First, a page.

Post with 229 notes
Anonymous asked you: Okay, I am a teenage girl. I’m just thirteen. Like most of the girls of my age, I have read Twilight. I like it. It was the first book series I finished, and, after that, I discovered that I liked reading and that I’m pretty good at writing. Now, three years after I first picked up a Twilight book, I see that they’re bad written. I now know what a good book is. But I can’t help loving them. And I feel bad for that. What would you say to me?
I would say: Don’t feel bad about that. I don’t want to sound like a condescending adult, but you were only ten! When I was ten, I thought a curly perm was a good idea.
Darling, you have a lifetime ahead of you with no shortage of hindsight revelations which will leave you cringing at your own dubious judgement. Give yourself a pass on this one.
Besides, sometimes these things can’t be helped. You loved it, and love has a tendency to linger regardless of logic. Your love persists because a couple of years ago you formed an attachment to Twilight. It’s just like how every time I see Tim Curry, I’m instinctively suspicious of him. I will always doubt the nobility of any character he portrays because the first movie I saw him in was Legend, in which he played The Lord of Darkness (actually).
On the bright side, you’re getting a head start on learning how to be in love with an asshole. At some point in your future, you might fall for a person who isn’t good enough for you and even possibly a girl or guy who is straight up bad for you. You will be able to draw upon this experience, acknowledging the lust but moving on to someone who deserves your attention. Think of it as jackass practice.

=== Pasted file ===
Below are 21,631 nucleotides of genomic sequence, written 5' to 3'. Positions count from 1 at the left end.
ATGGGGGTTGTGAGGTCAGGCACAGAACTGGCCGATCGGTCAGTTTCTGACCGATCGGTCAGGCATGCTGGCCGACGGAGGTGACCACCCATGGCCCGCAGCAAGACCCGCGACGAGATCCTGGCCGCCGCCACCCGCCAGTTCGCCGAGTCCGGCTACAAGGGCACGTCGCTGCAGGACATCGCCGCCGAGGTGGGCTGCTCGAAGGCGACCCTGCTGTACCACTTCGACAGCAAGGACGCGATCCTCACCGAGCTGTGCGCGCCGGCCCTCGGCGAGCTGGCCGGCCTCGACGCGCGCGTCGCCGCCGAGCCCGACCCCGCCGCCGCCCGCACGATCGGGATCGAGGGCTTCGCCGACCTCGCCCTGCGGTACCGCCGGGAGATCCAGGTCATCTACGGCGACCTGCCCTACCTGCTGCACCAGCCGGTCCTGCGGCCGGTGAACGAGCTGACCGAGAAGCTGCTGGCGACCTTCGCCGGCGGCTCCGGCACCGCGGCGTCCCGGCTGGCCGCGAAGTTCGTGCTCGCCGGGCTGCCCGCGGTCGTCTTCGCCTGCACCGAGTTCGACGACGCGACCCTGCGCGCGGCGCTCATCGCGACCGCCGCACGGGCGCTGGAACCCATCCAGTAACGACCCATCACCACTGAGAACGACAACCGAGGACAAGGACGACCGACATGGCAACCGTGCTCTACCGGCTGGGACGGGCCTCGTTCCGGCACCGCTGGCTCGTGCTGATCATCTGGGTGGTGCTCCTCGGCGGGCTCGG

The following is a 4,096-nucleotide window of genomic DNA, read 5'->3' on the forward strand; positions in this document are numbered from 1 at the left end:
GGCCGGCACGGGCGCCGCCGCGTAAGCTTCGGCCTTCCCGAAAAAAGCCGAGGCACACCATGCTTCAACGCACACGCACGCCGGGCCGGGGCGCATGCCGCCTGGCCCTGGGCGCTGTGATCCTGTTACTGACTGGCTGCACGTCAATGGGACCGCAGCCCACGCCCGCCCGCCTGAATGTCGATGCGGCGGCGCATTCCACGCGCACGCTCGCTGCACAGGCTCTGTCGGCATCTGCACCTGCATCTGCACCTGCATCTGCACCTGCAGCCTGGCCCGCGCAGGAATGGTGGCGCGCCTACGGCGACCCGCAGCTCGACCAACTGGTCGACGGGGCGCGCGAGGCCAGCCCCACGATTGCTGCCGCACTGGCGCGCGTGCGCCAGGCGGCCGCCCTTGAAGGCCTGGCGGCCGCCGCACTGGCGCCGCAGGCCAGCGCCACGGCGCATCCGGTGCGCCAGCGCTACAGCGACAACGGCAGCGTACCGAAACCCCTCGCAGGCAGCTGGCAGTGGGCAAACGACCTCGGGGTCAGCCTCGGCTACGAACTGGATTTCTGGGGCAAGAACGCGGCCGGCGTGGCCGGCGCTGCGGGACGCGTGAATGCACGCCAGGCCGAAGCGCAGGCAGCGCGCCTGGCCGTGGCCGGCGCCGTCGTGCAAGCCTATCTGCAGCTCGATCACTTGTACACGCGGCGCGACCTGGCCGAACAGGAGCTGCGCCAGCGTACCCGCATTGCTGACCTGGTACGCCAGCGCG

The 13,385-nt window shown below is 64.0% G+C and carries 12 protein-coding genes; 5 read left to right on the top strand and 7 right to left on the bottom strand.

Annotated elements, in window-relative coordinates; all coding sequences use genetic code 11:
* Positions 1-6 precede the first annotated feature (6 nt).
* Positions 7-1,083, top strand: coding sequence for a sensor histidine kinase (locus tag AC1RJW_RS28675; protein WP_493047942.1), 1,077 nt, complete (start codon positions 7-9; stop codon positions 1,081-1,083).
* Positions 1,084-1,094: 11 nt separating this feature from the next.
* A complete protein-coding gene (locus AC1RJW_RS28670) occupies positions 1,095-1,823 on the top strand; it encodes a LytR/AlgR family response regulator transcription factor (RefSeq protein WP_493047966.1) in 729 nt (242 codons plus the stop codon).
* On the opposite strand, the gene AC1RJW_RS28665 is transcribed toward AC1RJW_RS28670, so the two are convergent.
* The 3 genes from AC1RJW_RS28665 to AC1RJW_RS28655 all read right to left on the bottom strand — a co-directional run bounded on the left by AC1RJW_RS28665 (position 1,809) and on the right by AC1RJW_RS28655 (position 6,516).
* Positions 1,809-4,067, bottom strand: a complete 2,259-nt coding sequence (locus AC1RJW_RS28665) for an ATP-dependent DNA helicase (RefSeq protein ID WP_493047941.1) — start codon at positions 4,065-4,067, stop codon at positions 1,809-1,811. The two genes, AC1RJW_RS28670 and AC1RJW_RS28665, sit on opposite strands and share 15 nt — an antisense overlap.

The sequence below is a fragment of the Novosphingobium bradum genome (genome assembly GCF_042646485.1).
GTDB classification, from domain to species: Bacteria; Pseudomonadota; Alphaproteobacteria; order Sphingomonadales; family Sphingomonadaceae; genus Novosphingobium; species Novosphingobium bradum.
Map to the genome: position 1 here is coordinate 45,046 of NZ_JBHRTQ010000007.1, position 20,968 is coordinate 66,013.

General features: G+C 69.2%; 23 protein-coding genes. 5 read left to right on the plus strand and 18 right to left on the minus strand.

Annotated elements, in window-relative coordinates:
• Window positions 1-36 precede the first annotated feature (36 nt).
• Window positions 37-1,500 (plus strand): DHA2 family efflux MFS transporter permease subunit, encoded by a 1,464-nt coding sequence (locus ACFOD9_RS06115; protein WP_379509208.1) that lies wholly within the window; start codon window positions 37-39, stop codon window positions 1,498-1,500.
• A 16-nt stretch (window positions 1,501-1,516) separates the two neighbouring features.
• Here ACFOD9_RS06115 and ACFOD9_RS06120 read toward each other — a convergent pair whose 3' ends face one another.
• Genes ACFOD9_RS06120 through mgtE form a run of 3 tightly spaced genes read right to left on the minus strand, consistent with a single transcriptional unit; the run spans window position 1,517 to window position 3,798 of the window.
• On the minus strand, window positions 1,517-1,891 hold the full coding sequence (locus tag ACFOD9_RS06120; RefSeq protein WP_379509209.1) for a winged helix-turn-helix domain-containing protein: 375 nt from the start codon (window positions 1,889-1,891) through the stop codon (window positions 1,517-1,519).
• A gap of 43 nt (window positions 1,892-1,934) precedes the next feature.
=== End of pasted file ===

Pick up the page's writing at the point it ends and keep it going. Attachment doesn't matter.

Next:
While Twilight is emphatically NOT an awesome book, it was a catalyst for your literary awakening, and that itself is quite awesome.
I think you’re going to be fine.
P.S. (Please read this correction in a Mary Poppins-esque nurturing-but-assertive tone.) In the future, use the adverb “badly” when modifying verbs. The books are badly written. See also: Kiss Kiss Bang Bang.
Post with 538 notes
I doubt the good people at the CDC love Ebola. I’m a literary epidemiologist.
Question with 18 notes
Anonymous asked: "Move over Sean Cassidy" -- That's "Shaun" Cassidy. (sincerely, a 40-mumble-year-old-woman who still listens to the Da Doo Ron Ron).
We’re not listening to the same Cassidy.
Post with 415 notes
Anonymous asked you: I know you don’t like to speak about the HP/Twilight Wars, but one of the most frequent excuses I’ve seen of Reasoning with Vampires by Twihards is that “if Meyer did it, JK Rowling did it too!” Is there any accuracy in that?
I’m going to generalize my reply because I refuse to contribute to the literary Hatfield-McCoy feud. Feel free to apply my answer to other protestations of “…[choose your own literary masterpiece] did it, too!”
Also, when I use the pronoun “you” in this answer, I’m addressing the apologists, not Miss Annie Onymous.
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